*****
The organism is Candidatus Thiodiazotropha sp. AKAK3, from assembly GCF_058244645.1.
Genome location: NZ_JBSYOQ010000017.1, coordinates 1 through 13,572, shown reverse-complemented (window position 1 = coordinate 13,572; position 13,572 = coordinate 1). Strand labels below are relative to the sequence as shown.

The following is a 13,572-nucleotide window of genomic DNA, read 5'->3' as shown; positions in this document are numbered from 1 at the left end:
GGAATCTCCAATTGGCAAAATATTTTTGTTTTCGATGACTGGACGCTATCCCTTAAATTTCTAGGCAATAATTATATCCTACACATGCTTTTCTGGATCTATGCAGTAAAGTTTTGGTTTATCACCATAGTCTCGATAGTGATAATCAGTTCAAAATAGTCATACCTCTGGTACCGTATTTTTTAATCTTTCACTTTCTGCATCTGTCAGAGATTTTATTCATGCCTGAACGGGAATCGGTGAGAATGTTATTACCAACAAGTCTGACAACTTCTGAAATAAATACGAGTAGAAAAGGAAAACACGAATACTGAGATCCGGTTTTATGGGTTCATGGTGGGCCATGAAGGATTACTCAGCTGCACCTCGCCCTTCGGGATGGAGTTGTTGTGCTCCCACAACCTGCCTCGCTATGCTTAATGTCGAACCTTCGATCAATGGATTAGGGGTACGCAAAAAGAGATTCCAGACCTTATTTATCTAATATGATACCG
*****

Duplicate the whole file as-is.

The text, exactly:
The organism is Candidatus Thiodiazotropha sp. AKAK3, from assembly GCF_058244645.1.
Genome location: NZ_JBSYOQ010000017.1, coordinates 1 through 13,572, shown reverse-complemented (window position 1 = coordinate 13,572; position 13,572 = coordinate 1). Strand labels below are relative to the sequence as shown.

The following is a 13,572-nucleotide window of genomic DNA, read 5'->3' as shown; positions in this document are numbered from 1 at the left end:
GGAATCTCCAATTGGCAAAATATTTTTGTTTTCGATGACTGGACGCTATCCCTTAAATTTCTAGGCAATAATTATATCCTACACATGCTTTTCTGGATCTATGCAGTAAAGTTTTGGTTTATCACCATAGTCTCGATAGTGATAATCAGTTCAAAATAGTCATACCTCTGGTACCGTATTTTTTAATCTTTCACTTTCTGCATCTGTCAGAGATTTTATTCATGCCTGAACGGGAATCGGTGAGAATGTTATTACCAACAAGTCTGACAACTTCTGAAATAAATACGAGTAGAAAAGGAAAACACGAATACTGAGATCCGGTTTTATGGGTTCATGGTGGGCCATGAAGGATTACTCAGCTGCACCTCGCCCTTCGGGATGGAGTTGTTGTGCTCCCACAACCTGCCTCGCTATGCTTAATGTCGAACCTTCGATCAATGGATTAGGGGTACGCAAAAAGAGATTCCAGACCTTATTTATCTAATATGATACCG